Having the fundamental issues regarding configuration control of Development Tools and SOUP components and provisioning of Medical Edge Devices addressed, the remaining issues can be related to risk management. Examples of these issues are:
•    What offline functionality is required?
•    How do we ensure data integrity in communication of the result?
•    How do we mitigate unknown behavior of the Cloud platform?
It will be interesting to follow how well the Medical Device Community will adapt all the new exciting possibilities and how this will impact the traditional business in the Medical Device market.

More information:

Glaze Partner Flemming von Holck,, +45 30 66 30 61

Positioning technologies currently applied across industries:

Global Navigational Satellite System: Outdoor positioning requires line-of-sight to satellites, e.g. GPS: the tracking device calculates its position from 4 satellites’ timing signals then transmits to receiving network
–    via local data network, e.g. wifi, proprietary Wide Area Network
–    via public/global data network, e.g. 3G/4G

Active RFID: A local wireless positioning infrastructure built on premises indoor or outdoor calculates the position based on Time of Flight from emitted signal & ID from the tracking device to at least 3 receivers or when passing through a portal. The network is operating in frequency areas such as 2.4 GHz WiFi, 868 MHz, 3.7 GHz (UWB – Ultra Wide Band), the former integrating with existing data network, the latter promising an impressive 0.3 m accuracy. Tracking devices are battery powered.

Passive RFID: Proximity tracking devices are passive tags detected and identified by a reader within close range. Example: Price tags with built-in RFID will set off an alarm if leaving the store. Numerous proprietary systems are on the market. NFC (Near Field Communications) signifies a system where the reader performs the identification by almost touching the tag.

Beacons: Bluetooth Low Energy (BLE) signals sent from a fixed position to a mobile device, which then roughly calculates its proximity based on the fading of the signal strength. For robotic vacuum cleaners an infrared light beacon can be used to guide the vehicle towards the charging station.

Dead Reckoning: Measure via incremental counting of driving wheels’ rotation and steering wheel’s angle. Small variations in sizes of wheel or slip of the surface may introduce an accumulated error, hence this method is often combined with other systems for obtaining an exact re-positioning reset.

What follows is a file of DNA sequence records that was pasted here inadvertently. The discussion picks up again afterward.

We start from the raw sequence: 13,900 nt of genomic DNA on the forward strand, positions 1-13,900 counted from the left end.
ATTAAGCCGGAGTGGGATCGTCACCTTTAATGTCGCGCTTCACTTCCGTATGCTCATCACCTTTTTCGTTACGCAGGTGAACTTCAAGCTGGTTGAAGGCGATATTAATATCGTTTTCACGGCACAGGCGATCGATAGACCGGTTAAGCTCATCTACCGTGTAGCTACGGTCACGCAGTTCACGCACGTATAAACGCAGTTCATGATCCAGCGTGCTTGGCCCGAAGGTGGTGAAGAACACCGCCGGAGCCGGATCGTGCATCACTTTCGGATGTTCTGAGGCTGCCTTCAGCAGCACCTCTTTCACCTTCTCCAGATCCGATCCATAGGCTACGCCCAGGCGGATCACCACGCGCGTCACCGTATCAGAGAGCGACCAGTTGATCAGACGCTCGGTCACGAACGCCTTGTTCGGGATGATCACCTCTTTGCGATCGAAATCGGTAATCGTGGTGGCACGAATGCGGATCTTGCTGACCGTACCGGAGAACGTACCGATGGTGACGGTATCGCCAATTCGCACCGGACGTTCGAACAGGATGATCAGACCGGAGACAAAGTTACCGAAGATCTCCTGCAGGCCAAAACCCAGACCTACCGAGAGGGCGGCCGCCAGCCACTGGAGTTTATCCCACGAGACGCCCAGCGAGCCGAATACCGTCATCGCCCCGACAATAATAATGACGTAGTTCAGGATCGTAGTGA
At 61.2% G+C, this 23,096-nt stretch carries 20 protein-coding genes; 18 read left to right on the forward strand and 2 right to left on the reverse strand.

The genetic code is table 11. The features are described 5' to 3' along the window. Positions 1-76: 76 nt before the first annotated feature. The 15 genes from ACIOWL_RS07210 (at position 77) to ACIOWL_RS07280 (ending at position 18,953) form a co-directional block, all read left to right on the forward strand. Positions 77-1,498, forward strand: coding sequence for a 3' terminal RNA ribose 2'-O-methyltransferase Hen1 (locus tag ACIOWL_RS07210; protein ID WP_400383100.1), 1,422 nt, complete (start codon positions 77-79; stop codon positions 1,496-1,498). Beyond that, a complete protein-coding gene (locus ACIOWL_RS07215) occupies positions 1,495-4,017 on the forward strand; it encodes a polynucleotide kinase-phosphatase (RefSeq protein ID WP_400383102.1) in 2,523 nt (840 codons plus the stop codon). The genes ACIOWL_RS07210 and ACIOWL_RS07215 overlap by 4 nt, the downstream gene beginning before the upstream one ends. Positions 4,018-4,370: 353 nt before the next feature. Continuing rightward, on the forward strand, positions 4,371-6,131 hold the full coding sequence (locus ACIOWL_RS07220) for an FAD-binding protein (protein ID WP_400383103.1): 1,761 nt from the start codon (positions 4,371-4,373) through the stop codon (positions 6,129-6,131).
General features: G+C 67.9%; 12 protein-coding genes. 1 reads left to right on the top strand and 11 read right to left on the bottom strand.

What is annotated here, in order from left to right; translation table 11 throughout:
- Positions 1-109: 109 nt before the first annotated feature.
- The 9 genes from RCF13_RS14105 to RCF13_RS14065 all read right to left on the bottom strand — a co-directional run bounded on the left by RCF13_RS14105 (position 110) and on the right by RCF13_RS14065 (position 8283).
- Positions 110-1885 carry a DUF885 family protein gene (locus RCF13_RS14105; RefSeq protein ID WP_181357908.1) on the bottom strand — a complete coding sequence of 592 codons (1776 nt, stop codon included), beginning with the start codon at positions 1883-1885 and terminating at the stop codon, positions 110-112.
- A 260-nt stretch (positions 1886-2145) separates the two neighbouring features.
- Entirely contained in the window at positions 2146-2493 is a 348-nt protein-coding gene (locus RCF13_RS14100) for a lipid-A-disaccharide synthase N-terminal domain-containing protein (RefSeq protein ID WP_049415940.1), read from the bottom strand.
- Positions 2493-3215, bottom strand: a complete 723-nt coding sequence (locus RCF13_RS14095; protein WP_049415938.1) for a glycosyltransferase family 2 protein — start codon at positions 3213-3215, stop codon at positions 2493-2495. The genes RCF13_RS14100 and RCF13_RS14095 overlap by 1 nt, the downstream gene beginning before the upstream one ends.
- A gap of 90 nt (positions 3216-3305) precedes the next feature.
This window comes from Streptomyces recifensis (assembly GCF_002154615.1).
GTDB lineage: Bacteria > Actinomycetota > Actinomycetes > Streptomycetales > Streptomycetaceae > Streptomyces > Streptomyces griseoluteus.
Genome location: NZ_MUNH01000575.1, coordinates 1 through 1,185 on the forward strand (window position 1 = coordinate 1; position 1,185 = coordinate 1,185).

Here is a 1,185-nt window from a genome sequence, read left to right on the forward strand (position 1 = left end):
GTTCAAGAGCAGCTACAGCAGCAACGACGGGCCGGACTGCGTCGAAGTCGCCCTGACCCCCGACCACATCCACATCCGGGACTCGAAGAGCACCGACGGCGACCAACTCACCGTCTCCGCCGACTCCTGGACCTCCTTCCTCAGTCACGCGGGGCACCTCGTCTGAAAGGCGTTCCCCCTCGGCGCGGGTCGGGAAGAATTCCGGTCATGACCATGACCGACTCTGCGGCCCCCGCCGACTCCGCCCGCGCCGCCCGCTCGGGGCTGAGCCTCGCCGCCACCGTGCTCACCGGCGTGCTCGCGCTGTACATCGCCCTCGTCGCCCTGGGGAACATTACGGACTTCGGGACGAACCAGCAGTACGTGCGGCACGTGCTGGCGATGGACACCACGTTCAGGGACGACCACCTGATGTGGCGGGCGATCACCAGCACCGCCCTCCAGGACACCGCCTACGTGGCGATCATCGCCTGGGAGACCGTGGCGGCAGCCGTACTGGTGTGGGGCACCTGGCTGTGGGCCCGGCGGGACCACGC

Scan and draw map: Laser beam reflections are measured and used for calculating the perimeter of a room and objects. Used for instance when positioning fork-lifts in storage facilities.

Visual recognition: The most advanced degree of vision is required in fully autonomous vehicles using Laser/Radar (Lidar) for recognition of all kinds of object and obstructions. A much simpler method can be used for calculating a position indoor tracking printed 2D barcodes placed at regular intervals in a matrix across the ceiling. An upwards facing camera identifies each pattern and the skewed projection of the viewed angle.

Inertia: A relative movement detection likewise classical gyroscopes in aircrafts now miniaturised to be contained on a chip. From a known starting position and velocity this method measures acceleration as well as rotation in all 3 dimensions which describes any change in movement.

Magnetic field: a digital compass (on chip) can identify the orientation provided no other magnetic signals are causing distortion.

Mix and Improve: Multiple of the listed technologies supplement each other, well-proven or novel, each contributing to precision and robustness of the system. Set a fixpoint via portals or a visual reference to reset dead reckoning & relative movement; supplement satellite signal with known fixpoint: “real time kinematics” refines GPS accuracy to mere centimetres; combine Dead Reckoning and visual recognition of 2D barcodes in the ceiling.

LoRaWAN: A low power wide area network with wide reach. An open standard that runs at unlicensed frequencies, where you establish a network with gateways.

Sigfox: A low power wide area network reminiscent of LoRa. Offered in Denmark by IoT Danmark, which operates the nationwide network that integrates seamlessly to other national Sigfox networks in the world.

NFC: Used especially for wireless cash payments.

Zigbee: Used especially for home automation in smart homes, for example. lighting control.

NB-IoT: Telecommunications companies’ IoT standard. A low-frequency version of the LTE network.

2-3-4G Network: Millions of devices are connected to a small SIM card, which runs primarily over 2G, but also 3G and 4G.

Wifi: The most established standard, especially used for short-range networks, for example. in production facilities.

CATM1: A low power wide area network, especially used in the United States.